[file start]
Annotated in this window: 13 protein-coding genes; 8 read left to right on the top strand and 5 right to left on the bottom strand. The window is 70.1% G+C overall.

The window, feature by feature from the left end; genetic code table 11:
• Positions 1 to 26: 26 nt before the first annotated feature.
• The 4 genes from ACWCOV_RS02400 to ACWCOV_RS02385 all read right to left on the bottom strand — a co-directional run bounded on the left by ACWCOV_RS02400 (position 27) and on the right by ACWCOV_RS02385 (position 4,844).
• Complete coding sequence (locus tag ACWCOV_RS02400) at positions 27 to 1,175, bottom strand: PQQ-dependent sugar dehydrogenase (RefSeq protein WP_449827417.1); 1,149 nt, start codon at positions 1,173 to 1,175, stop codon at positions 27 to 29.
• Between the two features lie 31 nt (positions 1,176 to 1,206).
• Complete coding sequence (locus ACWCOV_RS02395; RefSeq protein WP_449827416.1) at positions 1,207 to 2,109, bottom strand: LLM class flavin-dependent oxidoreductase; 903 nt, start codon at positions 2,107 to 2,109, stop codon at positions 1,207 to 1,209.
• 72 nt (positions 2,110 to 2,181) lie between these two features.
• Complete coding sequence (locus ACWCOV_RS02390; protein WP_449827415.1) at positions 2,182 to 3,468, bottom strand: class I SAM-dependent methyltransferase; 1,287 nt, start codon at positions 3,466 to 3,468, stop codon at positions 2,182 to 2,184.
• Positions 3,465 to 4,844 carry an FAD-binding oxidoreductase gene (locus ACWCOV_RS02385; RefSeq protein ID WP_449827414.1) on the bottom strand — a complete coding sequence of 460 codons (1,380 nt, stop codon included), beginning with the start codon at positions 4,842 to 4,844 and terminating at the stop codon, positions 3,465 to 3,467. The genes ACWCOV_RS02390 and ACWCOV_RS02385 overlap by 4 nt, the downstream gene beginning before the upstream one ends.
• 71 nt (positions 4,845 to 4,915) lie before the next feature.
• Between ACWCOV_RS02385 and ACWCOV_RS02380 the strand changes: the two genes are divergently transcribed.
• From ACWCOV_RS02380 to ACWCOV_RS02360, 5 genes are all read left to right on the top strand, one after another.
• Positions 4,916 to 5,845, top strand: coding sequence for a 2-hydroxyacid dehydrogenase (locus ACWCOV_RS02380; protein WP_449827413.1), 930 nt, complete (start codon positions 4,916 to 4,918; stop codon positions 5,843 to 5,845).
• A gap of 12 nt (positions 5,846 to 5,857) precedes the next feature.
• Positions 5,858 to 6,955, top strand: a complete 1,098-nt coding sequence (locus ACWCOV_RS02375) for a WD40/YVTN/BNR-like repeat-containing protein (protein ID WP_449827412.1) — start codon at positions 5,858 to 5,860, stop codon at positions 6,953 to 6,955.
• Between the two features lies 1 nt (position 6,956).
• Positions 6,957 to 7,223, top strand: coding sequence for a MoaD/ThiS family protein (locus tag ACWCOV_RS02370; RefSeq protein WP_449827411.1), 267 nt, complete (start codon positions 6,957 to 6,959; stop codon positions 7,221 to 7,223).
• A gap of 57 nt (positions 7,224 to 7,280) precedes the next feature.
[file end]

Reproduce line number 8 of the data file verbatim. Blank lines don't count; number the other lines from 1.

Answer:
• 72 nt (positions 2,110 to 2,181) lie between these two features.